Poker is a card game played by a group of players. It is almost always played with poker chips, which represent money, and the player who contributes the most to each pot wins. Each player must have a minimum number of poker chips, called a buy-in, to be active in the game. The amount a player contributes to the pot in each betting interval is determined by the rules of the particular poker variant being played.
The first two cards are dealt to each player and betting begins. If a player has a good poker hand then they should stay in the hand, otherwise they should fold it. If they have a bad poker hand then they should bluff to try and make the other players fold their good hands. If they can bluff successfully enough then their bad hand will be beat and they will win the pot.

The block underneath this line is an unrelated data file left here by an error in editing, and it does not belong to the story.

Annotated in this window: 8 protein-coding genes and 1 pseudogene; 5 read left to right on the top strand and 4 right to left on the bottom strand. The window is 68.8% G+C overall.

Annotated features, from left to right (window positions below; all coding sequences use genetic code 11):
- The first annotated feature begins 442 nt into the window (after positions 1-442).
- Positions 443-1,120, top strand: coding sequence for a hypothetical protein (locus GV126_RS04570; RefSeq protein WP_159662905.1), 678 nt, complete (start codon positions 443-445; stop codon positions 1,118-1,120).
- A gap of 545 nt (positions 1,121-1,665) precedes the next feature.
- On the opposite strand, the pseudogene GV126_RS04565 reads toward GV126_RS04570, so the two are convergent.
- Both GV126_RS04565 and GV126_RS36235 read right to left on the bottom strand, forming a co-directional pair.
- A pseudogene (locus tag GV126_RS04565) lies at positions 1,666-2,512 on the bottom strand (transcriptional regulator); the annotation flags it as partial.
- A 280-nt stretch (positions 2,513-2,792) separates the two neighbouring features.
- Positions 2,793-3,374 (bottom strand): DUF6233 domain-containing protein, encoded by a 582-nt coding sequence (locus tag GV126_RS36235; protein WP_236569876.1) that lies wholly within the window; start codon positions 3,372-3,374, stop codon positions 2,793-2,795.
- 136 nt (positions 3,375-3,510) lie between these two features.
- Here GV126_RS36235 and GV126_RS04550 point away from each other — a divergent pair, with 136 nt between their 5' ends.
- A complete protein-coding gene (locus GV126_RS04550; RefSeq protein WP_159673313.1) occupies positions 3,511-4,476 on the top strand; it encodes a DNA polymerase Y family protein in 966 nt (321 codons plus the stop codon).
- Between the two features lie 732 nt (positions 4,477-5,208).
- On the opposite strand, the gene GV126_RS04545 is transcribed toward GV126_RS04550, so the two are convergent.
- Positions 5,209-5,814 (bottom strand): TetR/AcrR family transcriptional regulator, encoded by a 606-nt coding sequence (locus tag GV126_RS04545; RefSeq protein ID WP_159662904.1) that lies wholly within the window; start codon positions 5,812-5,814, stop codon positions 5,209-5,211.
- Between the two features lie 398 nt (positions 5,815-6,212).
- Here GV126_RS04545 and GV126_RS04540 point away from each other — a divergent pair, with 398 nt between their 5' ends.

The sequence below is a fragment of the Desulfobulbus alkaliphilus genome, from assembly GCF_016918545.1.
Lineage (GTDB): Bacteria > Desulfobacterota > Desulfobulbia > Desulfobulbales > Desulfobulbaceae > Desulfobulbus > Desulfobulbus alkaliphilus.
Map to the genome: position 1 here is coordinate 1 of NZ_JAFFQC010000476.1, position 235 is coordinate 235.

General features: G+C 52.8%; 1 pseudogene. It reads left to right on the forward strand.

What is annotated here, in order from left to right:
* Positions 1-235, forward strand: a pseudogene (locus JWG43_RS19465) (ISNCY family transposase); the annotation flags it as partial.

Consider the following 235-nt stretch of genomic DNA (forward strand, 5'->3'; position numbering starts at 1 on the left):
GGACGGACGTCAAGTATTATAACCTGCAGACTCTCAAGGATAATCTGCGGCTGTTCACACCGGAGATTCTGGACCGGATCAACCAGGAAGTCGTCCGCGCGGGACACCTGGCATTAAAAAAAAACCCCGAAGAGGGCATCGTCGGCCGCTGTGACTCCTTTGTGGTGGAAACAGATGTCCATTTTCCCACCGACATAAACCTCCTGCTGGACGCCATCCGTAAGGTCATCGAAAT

When playing poker it is important to learn to read your opponents. A large part of this is learning to identify their betting patterns. Many poker players will have a very conservative style of play and only bet when they think their hand is strong. This type of player can often be bluffed into folding by aggressive players. Another way to read your opponents is to watch them closely for physical tells, such as sniffing, scratching their nose, blinking excessively or staring at the table. All of these are usually signs that a player is nervous or holding a weak poker hand.